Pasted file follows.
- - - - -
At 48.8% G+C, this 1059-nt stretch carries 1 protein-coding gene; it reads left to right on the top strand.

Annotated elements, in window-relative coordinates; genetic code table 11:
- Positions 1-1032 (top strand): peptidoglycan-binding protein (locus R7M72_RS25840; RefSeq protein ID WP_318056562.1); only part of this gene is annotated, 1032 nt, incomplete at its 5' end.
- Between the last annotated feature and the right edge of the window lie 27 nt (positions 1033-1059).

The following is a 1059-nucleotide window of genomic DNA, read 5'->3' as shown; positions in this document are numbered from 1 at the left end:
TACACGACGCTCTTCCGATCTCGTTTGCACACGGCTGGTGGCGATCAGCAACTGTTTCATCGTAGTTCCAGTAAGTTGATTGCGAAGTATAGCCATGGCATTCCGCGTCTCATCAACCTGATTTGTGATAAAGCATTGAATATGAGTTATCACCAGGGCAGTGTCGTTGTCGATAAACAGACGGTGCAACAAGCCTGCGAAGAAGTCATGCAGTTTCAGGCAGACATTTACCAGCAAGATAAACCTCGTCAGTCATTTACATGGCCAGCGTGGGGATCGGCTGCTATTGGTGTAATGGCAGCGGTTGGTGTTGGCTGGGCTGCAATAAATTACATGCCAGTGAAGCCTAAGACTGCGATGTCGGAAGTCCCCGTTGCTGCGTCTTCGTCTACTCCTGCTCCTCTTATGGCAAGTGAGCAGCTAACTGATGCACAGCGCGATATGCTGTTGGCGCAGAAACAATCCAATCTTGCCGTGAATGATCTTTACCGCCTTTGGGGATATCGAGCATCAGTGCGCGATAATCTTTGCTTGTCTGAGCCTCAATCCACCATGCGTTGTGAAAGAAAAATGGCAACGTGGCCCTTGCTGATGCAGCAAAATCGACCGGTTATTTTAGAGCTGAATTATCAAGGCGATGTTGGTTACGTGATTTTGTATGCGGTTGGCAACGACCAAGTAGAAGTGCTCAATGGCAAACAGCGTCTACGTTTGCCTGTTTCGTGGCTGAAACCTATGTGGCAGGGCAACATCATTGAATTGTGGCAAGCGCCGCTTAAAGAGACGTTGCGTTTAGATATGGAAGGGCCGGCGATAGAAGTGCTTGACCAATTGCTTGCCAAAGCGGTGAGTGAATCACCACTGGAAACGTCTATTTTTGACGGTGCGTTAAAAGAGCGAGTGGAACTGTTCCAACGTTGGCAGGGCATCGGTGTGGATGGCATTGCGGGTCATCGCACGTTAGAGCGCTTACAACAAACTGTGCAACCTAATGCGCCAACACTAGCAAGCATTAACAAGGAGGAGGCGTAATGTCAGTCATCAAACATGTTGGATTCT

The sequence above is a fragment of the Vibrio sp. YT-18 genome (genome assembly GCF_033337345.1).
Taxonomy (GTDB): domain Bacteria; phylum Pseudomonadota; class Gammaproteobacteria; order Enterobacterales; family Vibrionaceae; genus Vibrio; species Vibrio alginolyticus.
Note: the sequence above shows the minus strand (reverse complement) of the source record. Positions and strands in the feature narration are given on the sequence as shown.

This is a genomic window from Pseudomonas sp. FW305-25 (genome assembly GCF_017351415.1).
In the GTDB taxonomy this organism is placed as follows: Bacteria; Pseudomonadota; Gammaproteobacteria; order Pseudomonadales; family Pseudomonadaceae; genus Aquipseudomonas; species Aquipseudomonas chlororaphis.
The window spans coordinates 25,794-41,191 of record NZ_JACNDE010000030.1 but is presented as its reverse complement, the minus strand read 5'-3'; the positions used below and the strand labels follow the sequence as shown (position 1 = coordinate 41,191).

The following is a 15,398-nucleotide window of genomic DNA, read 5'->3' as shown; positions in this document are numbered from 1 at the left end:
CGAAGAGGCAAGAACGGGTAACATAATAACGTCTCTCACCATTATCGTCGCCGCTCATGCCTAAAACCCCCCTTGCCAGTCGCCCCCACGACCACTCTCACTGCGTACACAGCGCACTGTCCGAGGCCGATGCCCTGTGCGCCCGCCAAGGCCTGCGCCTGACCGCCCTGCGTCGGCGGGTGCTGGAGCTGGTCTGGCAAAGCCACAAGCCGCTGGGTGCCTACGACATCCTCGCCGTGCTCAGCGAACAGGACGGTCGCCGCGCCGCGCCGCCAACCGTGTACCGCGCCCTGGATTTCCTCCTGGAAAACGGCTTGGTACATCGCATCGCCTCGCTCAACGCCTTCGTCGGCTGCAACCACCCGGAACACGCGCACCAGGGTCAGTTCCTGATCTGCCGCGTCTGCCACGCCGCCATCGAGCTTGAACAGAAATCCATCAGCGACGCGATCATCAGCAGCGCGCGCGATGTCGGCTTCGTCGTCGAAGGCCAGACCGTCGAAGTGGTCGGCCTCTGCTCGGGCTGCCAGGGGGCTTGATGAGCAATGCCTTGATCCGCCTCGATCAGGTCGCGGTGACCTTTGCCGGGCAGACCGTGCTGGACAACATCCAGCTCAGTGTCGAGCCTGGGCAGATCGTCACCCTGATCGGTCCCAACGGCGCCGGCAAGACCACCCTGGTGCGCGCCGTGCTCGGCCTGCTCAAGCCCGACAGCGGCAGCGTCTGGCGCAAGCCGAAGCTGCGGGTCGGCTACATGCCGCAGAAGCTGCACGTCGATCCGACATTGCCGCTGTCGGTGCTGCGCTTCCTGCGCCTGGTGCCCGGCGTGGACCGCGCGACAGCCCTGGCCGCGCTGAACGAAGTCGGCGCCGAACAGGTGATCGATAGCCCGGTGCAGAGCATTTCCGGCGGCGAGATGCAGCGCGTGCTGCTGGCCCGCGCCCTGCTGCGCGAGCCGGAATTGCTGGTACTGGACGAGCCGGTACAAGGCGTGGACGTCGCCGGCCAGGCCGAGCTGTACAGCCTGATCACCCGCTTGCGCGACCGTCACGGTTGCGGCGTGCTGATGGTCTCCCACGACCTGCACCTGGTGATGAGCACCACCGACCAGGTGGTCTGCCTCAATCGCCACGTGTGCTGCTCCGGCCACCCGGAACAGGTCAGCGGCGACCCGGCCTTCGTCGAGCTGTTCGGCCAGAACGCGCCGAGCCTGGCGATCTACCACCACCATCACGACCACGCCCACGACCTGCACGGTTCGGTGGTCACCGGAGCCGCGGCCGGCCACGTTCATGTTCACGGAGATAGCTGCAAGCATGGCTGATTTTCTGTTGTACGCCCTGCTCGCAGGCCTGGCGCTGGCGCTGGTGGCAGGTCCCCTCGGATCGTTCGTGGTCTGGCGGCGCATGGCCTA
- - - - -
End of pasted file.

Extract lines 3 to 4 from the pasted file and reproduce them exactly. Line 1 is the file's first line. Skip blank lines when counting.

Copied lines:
- Positions 1-1032 (top strand): peptidoglycan-binding protein (locus R7M72_RS25840; RefSeq protein ID WP_318056562.1); only part of this gene is annotated, 1032 nt, incomplete at its 5' end.
- Between the last annotated feature and the right edge of the window lie 27 nt (positions 1033-1059).